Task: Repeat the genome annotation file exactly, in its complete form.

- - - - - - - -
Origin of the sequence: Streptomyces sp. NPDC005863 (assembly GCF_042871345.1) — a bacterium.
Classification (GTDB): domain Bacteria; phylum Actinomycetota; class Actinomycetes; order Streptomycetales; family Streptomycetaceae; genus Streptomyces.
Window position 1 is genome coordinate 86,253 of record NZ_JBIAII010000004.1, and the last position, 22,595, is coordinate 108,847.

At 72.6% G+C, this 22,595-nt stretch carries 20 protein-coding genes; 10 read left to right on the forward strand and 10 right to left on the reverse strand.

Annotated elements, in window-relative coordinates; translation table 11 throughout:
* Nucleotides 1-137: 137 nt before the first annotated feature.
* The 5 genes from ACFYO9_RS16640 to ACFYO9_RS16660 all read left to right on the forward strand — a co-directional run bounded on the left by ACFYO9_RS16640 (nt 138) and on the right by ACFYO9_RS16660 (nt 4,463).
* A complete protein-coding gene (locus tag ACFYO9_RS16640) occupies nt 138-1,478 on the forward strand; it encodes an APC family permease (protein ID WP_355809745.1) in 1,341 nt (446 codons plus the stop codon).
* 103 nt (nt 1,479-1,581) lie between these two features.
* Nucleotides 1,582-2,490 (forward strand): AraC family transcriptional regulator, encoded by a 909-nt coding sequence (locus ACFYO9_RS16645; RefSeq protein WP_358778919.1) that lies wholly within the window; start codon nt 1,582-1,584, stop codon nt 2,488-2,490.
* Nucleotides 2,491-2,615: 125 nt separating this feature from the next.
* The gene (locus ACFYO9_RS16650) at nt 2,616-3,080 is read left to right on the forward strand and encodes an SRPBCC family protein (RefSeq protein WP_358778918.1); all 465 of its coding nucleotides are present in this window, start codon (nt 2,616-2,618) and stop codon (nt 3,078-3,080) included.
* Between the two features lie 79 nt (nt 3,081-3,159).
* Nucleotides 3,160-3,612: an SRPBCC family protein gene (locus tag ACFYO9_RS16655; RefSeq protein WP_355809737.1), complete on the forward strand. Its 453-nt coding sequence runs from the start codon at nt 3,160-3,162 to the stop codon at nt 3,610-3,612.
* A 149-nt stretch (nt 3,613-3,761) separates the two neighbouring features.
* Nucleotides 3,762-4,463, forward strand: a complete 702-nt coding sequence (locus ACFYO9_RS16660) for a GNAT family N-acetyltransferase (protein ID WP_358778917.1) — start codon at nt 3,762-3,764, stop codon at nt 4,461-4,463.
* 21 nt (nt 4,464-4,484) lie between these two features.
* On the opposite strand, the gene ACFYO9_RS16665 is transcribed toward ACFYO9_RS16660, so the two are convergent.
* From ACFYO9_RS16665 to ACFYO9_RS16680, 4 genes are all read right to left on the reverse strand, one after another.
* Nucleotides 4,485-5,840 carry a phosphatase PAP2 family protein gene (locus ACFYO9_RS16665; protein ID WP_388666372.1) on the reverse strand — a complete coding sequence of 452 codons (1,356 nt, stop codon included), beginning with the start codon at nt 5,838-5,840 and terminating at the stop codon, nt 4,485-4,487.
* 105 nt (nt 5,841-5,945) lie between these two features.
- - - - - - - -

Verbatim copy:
Origin of the sequence: Streptomyces sp. NPDC005863 (assembly GCF_042871345.1) — a bacterium.
Classification (GTDB): domain Bacteria; phylum Actinomycetota; class Actinomycetes; order Streptomycetales; family Streptomycetaceae; genus Streptomyces.
Window position 1 is genome coordinate 86,253 of record NZ_JBIAII010000004.1, and the last position, 22,595, is coordinate 108,847.

At 72.6% G+C, this 22,595-nt stretch carries 20 protein-coding genes; 10 read left to right on the forward strand and 10 right to left on the reverse strand.

Annotated elements, in window-relative coordinates; translation table 11 throughout:
* Nucleotides 1-137: 137 nt before the first annotated feature.
* The 5 genes from ACFYO9_RS16640 to ACFYO9_RS16660 all read left to right on the forward strand — a co-directional run bounded on the left by ACFYO9_RS16640 (nt 138) and on the right by ACFYO9_RS16660 (nt 4,463).
* A complete protein-coding gene (locus tag ACFYO9_RS16640) occupies nt 138-1,478 on the forward strand; it encodes an APC family permease (protein ID WP_355809745.1) in 1,341 nt (446 codons plus the stop codon).
* 103 nt (nt 1,479-1,581) lie between these two features.
* Nucleotides 1,582-2,490 (forward strand): AraC family transcriptional regulator, encoded by a 909-nt coding sequence (locus ACFYO9_RS16645; RefSeq protein WP_358778919.1) that lies wholly within the window; start codon nt 1,582-1,584, stop codon nt 2,488-2,490.
* Nucleotides 2,491-2,615: 125 nt separating this feature from the next.
* The gene (locus ACFYO9_RS16650) at nt 2,616-3,080 is read left to right on the forward strand and encodes an SRPBCC family protein (RefSeq protein WP_358778918.1); all 465 of its coding nucleotides are present in this window, start codon (nt 2,616-2,618) and stop codon (nt 3,078-3,080) included.
* Between the two features lie 79 nt (nt 3,081-3,159).
* Nucleotides 3,160-3,612: an SRPBCC family protein gene (locus tag ACFYO9_RS16655; RefSeq protein WP_355809737.1), complete on the forward strand. Its 453-nt coding sequence runs from the start codon at nt 3,160-3,162 to the stop codon at nt 3,610-3,612.
* A 149-nt stretch (nt 3,613-3,761) separates the two neighbouring features.
* Nucleotides 3,762-4,463, forward strand: a complete 702-nt coding sequence (locus ACFYO9_RS16660) for a GNAT family N-acetyltransferase (protein ID WP_358778917.1) — start codon at nt 3,762-3,764, stop codon at nt 4,461-4,463.
* 21 nt (nt 4,464-4,484) lie between these two features.
* On the opposite strand, the gene ACFYO9_RS16665 is transcribed toward ACFYO9_RS16660, so the two are convergent.
* From ACFYO9_RS16665 to ACFYO9_RS16680, 4 genes are all read right to left on the reverse strand, one after another.
* Nucleotides 4,485-5,840 carry a phosphatase PAP2 family protein gene (locus ACFYO9_RS16665; protein ID WP_388666372.1) on the reverse strand — a complete coding sequence of 452 codons (1,356 nt, stop codon included), beginning with the start codon at nt 5,838-5,840 and terminating at the stop codon, nt 4,485-4,487.
* 105 nt (nt 5,841-5,945) lie between these two features.